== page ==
I don’t subscribe to that view of female sexuality that says, cover yourself up, that’s disgusting and no one will take you seriously and you will be seriously asking for it; that in-your-face expressions of female sexuality are distasteful and evidence of a lack of self-esteem. Good girls don’t, CAN’T REALLY want it; they must be, then, just looking for the ‘wrong sort of attention’, or so this side of the argument goes.

The other end of this ‘good-girls-cover-up’ continuum ends up with the niqab and the burkha and purdah, keeping women pure and far far away from the corrupting influence of men and their filthy thoughts and deeds.

So – this is what Blurred Lines tells us – your daughters, and mine.

If they are ‘good’ girls, then they MUST wanna get nasty; they’re just waiting for the right man to whose ‘pimpin’ she can’t refuse, to ‘liberate’ her. (Don’t worry though, because this is all IRONIC and all the fully clothed men in the video are happily married men so THAT’S ALRIGHT THEN.)

And when she does indeed get ‘nasty’, the world will pile in and judge her for being well, nasty and cheap.

If you think I am exaggerating, and if you have the stomach for it, go and read some of the comments about Miley’s performance at he MTV awards when she acts out what Blurred Lines has been telling young women all summer that they SHOULD be doing, if they followed their instincts.

Frigid, or slut? Times change, yet nothing changes for women caught between these two unacceptable ways of being an adult woman.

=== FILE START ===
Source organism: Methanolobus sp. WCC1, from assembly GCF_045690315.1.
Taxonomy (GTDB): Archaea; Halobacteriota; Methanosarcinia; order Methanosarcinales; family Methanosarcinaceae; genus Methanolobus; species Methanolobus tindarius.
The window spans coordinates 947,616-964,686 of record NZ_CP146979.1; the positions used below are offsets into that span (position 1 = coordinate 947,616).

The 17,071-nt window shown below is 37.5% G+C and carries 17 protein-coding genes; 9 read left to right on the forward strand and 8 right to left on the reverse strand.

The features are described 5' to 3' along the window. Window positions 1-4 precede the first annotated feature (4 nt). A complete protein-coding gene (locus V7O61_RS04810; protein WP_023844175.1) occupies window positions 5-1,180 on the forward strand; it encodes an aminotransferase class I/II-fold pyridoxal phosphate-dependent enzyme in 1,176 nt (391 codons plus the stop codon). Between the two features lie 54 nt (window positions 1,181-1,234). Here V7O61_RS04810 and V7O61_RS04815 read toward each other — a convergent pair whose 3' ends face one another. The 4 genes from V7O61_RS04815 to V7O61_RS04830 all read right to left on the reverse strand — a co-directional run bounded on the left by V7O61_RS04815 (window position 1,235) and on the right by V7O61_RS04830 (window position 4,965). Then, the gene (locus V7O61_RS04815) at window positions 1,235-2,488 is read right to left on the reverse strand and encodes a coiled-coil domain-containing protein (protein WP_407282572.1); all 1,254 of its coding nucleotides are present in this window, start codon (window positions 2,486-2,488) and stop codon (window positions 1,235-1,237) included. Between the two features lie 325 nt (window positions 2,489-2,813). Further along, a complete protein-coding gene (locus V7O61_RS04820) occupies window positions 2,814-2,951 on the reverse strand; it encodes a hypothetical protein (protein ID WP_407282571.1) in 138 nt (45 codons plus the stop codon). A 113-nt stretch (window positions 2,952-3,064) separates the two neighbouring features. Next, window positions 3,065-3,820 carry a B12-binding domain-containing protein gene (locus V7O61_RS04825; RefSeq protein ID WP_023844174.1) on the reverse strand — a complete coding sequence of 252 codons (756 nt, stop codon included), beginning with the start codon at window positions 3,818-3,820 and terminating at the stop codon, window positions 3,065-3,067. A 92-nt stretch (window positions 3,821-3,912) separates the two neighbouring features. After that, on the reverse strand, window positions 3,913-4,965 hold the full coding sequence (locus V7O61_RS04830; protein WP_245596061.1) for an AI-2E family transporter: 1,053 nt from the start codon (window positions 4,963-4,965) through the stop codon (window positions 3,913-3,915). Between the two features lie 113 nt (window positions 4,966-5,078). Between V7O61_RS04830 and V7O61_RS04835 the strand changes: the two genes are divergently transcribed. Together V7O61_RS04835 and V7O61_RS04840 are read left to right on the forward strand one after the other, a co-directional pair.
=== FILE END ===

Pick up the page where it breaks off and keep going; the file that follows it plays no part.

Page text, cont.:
But maybe I am exaggerating this dichotomy, but it seems to me that the role models and expectations we place on this generation of young women are not so much blurred as muddied like a quagmire. We helped to liberate women from the shackles of oppression – for what? Still, still we seem to be fighting for a woman’s right not to be raped.

Is that as really as far as we’ve got?




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Lions and donkeys, hawks and doves


The last 24 hours have emphasised the difficulties for the amateur blogger. No sooner have I started some mildly humorous reflections on package holidays and maybe something about how much I bloody love the Greek Islands, via some very trivial moaning about Kindles and how they STILL make my teeth itch, than it all become painfully trivial compared to what is happening right now in Syria.

But while it would be perverse to ignore, I have never been more conscious of my amateur status as a commentator, or more acutely conscious that the world could probably bumble along nicely without my opinion. But when everyone around me seems to knows what to say about what we should do, I at least need to work out what I think.

Facebook and Twitter are bursting at the seams with opinions –passionate and divergent opinions, held by people who I admire and respect greatly.

The difficulty is, I see both sides, all sides, and although I feel the depth of the passion, I can’t completely agree with either side, not yet.

Our feelings about this war – or conflict, or military intervention – are obviously coloured by all the conflicts we have lived through before, or lived with the aftermath. For me, and for many of us, this is a back-catalogue of vivid and competing narratives, from Saturday afternoon films, history lessons, the news – two World Wars, Korea, Vietnam, The Falklands, Bosnia, the first Gulf War, Afghanistan, Iraq.

We have absorbed and merged our own versions of a muddy, bloody set of competing narratives and conflicting emotions about when, or if, we should have joined, and left, and the nature of the actions that were carried out in our name.